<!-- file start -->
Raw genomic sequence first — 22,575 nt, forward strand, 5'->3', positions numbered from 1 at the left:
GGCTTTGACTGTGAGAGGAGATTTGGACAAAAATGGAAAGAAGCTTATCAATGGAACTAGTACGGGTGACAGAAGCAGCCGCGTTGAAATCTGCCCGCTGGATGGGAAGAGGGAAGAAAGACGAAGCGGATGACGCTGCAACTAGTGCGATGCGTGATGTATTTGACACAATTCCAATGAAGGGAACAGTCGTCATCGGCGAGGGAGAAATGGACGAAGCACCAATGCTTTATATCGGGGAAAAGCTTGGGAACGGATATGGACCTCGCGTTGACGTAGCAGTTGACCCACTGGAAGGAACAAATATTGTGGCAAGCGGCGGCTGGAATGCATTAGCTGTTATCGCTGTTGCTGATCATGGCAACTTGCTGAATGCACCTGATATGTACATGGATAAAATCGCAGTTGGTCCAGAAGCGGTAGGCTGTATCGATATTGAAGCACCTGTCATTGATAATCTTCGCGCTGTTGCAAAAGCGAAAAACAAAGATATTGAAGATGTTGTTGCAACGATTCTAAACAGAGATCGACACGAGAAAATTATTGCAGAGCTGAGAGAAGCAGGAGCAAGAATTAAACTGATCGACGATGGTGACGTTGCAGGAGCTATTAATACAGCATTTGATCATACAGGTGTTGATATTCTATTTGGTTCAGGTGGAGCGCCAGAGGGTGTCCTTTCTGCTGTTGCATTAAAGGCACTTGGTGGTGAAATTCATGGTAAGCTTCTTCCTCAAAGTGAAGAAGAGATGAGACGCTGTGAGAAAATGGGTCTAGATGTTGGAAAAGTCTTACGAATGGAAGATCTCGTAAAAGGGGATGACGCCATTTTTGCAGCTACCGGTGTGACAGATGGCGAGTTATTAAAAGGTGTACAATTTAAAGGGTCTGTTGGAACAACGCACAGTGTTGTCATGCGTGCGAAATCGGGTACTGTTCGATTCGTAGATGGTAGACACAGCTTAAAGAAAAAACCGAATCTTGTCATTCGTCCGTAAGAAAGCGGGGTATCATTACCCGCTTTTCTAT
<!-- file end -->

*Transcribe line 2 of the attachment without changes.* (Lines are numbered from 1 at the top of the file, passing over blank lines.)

GGCTTTGACTGTGAGAGGAGATTTGGACAAAAATGGAAAGAAGCTTATCAATGGAACTAGTACGGGTGACAGAAGCAGCCGCGTTGAAATCTGCCCGCTGGATGGGAAGAGGGAAGAAAGACGAAGCGGATGACGCTGCAACTAGTGCGATGCGTGATGTATTTGACACAATTCCAATGAAGGGAACAGTCGTCATCGGCGAGGGAGAAATGGACGAAGCACCAATGCTTTATATCGGGGAAAAGCTTGGGAACGGATATGGACCTCGCGTTGACGTAGCAGTTGACCCACTGGAAGGAACAAATATTGTGGCAAGCGGCGGCTGGAATGCATTAGCTGTTATCGCTGTTGCTGATCATGGCAACTTGCTGAATGCACCTGATATGTACATGGATAAAATCGCAGTTGGTCCAGAAGCGGTAGGCTGTATCGATATTGAAGCACCTGTCATTGATAATCTTCGCGCTGTTGCAAAAGCGAAAAACAAAGATATTGAAGATGTTGTTGCAACGATTCTAAACAGAGATCGACACGAGAAAATTATTGCAGAGCTGAGAGAAGCAGGAGCAAGAATTAAACTGATCGACGATGGTGACGTTGCAGGAGCTATTAATACAGCATTTGATCATACAGGTGTTGATATTCTATTTGGTTCAGGTGGAGCGCCAGAGGGTGTCCTTTCTGCTGTTGCATTAAAGGCACTTGGTGGTGAAATTCATGGTAAGCTTCTTCCTCAAAGTGAAGAAGAGATGAGACGCTGTGAGAAAATGGGTCTAGATGTTGGAAAAGTCTTACGAATGGAAGATCTCGTAAAAGGGGATGACGCCATTTTTGCAGCTACCGGTGTGACAGATGGCGAGTTATTAAAAGGTGTACAATTTAAAGGGTCTGTTGGAACAACGCACAGTGTTGTCATGCGTGCGAAATCGGGTACTGTTCGATTCGTAGATGGTAGACACAGCTTAAAGAAAAAACCGAATCTTGTCATTCGTCCGTAAGAAAGCGGGGTATCATTACCCGCTTTTCTAT